Wednesday, March 28, 2012

Reviving Witnesses through Play

As the number of survivors dwindles and as the health of those who remain declines, we must accelerate our search for ways that can reassert the relevance of the Holocaust, reinvigorate its immediacy to the issues we face today. The echoes of testimonies must not fade as time passes. The duty to bear witness, to carry on the memories and messages of those whose voices have been silenced, increases in urgency. Some of my efforts are devoted to how technology can activate memory beyond passive spectatorship and immersion in regret. As another Yom HaShoah approaches, the resonance of the Holocaust reverberates anew within us. Bringing the experiences of witnesses into the present--via the Web, video, audio, or other means--can restore the hope that memory promises more than constantly gazing into the rear-view mirror.

Recently I learned of another way that witnesses to the Holocaust can re-emerge as a living presence--not through sheer preservation (i.e., the reproduction of documentary evidence), but through re-presentation: creative reconstruction of their identities. The case is a famous one: Etty Hillesum (1918-1943), the Dutch Jewish woman (pictured at right) whose remarkably expressive, penetratingly reflective diaries and letters endure after her execution at Auschwitz. Her story is brought to life in her own voice--indeed, in her own words directly from her writing--by means of Susan Stein's one-woman play, Etty. This kind of encounter may offer a way to preserve the voices of testimony across time and even beyond the grave. Susan's goal is to render Etty an immediate presence. The audience is Etty's confidante, her words addressed not to a sheet of paper or to a distant reader but directly to the audience. This physical immediacy of testimony offers exciting potential for restoring some of the power of first-hand narratives. Through such techniques, we might depart from our role as observers and come closer touching the hands of the witnesses themselves as they touch our hearts.

Wednesday, March 14, 2012

Visual History Archive Access at UNCG

When he was working on Schindler's List, Steven Spielberg set up the infrastructure to collect unedited video testimonies of as many Holocaust survivors as possible. This effort, which resulted in the production of about 52,000 testimonies, evolved into the Visual History Archive of the Shoah Foundation Institute, housed at the University of Southern California. I had the honor of presenting at the Institute's International Digital Access, Outreach, and Research Conference in March 2010. The ongoing efforts to assure the preservation, quality, and availability of these testimonies are remarkable. Thanks to the diligence of everyone involved in this project, the testimonies will remain a vibrant presence long after the last generation of survivors has passed.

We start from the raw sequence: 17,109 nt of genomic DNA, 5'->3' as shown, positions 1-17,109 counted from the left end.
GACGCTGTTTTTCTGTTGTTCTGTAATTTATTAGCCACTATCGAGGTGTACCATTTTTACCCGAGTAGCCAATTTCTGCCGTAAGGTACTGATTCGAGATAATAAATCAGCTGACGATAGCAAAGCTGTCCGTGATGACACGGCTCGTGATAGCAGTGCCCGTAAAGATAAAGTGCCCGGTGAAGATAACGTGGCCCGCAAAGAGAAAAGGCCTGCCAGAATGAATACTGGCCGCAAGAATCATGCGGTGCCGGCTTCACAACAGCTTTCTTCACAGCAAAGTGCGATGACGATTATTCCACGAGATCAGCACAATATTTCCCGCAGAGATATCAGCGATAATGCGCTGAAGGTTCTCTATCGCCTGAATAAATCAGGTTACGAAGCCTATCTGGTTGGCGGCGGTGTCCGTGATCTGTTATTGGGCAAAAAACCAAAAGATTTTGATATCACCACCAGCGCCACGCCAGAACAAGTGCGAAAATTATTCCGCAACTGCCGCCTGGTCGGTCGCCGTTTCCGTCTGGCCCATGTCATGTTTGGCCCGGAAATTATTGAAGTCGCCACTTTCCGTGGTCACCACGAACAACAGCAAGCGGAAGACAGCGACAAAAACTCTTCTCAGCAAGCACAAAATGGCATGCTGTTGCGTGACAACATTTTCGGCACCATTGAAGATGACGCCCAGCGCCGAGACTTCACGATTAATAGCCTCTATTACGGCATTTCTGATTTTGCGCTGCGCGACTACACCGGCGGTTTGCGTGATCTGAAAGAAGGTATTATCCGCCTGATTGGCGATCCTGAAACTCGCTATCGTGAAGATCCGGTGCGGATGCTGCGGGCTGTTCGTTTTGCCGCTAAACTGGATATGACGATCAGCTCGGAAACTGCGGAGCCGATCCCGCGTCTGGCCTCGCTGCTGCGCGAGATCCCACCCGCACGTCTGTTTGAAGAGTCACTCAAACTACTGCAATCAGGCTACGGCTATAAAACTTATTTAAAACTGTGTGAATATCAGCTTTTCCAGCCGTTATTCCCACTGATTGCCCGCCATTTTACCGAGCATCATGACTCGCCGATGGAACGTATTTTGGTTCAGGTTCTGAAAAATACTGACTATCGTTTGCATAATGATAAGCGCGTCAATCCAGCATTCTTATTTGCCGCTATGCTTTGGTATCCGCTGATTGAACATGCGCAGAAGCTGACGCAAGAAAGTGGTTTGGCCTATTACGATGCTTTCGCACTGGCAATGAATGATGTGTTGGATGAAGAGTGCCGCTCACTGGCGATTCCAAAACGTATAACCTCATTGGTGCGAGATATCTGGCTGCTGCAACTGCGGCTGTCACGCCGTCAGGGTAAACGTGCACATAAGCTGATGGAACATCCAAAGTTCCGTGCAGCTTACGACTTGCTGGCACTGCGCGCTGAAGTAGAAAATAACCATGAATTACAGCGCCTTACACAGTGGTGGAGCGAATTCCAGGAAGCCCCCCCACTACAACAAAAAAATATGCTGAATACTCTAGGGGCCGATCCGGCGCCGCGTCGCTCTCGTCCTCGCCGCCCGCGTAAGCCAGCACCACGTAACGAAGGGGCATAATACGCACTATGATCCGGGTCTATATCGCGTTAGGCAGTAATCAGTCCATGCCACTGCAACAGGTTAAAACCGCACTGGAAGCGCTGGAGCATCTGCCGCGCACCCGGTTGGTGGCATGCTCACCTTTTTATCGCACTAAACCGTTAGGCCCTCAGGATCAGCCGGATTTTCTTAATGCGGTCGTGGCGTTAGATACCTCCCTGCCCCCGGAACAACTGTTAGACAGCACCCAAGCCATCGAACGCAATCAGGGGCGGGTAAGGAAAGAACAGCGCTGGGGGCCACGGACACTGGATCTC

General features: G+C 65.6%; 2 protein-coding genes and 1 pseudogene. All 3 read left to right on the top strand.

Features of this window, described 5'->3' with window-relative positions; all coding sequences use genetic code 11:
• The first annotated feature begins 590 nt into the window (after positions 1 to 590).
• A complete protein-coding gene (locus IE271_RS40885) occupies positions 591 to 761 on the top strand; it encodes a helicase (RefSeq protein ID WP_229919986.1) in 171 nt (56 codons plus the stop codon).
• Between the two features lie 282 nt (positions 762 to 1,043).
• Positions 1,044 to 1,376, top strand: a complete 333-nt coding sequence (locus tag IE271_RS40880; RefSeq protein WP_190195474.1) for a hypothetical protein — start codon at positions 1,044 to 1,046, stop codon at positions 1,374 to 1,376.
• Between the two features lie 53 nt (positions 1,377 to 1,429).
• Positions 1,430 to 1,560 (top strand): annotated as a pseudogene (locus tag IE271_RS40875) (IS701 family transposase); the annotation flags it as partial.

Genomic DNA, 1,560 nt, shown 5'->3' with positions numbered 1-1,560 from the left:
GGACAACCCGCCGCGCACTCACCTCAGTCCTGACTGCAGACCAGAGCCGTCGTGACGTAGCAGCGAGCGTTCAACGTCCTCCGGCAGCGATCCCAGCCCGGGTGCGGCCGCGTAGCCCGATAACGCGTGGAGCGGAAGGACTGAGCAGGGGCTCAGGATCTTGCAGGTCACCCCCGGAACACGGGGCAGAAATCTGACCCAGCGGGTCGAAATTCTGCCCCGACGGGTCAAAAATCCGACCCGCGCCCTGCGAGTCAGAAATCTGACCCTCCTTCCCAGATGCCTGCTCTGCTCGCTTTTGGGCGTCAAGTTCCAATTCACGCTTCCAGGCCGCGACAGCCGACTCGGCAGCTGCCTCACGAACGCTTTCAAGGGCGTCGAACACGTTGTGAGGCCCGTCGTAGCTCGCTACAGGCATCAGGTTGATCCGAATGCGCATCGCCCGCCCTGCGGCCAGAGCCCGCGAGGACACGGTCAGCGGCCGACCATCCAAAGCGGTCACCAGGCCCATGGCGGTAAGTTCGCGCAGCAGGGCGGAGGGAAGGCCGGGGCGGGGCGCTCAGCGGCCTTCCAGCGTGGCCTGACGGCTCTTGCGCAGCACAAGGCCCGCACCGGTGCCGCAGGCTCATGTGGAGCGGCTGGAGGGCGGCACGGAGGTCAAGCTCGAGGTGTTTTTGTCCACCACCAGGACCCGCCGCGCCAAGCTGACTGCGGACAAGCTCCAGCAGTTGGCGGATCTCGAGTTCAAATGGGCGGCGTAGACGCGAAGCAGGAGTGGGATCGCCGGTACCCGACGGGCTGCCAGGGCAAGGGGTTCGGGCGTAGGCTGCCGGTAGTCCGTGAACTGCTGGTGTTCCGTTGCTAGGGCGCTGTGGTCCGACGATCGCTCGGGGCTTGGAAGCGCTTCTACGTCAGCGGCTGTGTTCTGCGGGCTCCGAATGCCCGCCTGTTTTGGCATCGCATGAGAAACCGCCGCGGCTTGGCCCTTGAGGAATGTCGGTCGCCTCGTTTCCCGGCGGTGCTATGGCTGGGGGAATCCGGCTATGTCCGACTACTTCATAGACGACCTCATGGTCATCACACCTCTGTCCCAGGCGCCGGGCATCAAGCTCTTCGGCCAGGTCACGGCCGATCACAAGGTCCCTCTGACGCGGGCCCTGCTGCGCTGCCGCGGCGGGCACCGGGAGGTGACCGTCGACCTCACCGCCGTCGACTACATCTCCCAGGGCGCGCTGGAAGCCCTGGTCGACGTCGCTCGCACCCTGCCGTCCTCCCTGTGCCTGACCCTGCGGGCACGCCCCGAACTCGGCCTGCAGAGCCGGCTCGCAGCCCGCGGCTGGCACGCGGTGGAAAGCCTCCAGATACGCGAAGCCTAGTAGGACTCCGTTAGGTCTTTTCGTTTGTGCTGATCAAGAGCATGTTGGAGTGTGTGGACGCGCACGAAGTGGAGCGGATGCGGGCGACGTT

UNCG is privileged to be one of only about 30 sites worldwide with full access to the complete Visual History Archive. Anyone who accesses the Internet from a secure UNCG server (i.e., one with a username and password login) on campus can set up a free account with the VHA and begin accessing testimonies. The access portal works only when using a secure UNCG campus connection.

An especially helpful feature of the VHA is that the testimonies are indexed--and much energy at the Shoah Foundation is devoted to this monumental task. The indexing is constantly being updated to improve precision of searches. Users can explore using all sorts of parameters: names, locations, Holocaust experience type (concentration camp, ghetto, hiding, etc.), as well as an extensive keyword index. The Visual History Archive qualifies as one of the most important primary sources for investigating the human elements of thew Holocaust.

Friday, March 9, 2012

Work by UNCG Honors Students Featured at Conference

On March 8-9, research-based creative work by UNCG Lloyd International Honors College first-year students Meredith Harris and Brittany Smith has been on public display at the North Carolina Center for the Advancement of Teaching Annual Gathering of Holocaust Educators in Cullowhee, NC. Originally created as their final projects in my Fall 2011 Honors Seminar "Living the Holocaust," these works have been viewed by K-12 Holocaust educators who teach across the state of North Carolina. In addition, Brittany Smith's "Quilt of Shame" has been digitized as a detailed PowerPoint presentation and distributed to everyone attending the NCCAT conference. Meredith Harris's "Inanimate Remembrance" greyscale watercolor collection and accompanying narrative is being distributed via a photographic exhibit to all conference attendees. The teachers at the conference will be able to use the creative works in classes that reach hundreds of K-12 students statewide each year. Both Brittany's and Meredith's projects are being digitized for inclusion on the NC HERO Holocaust education website.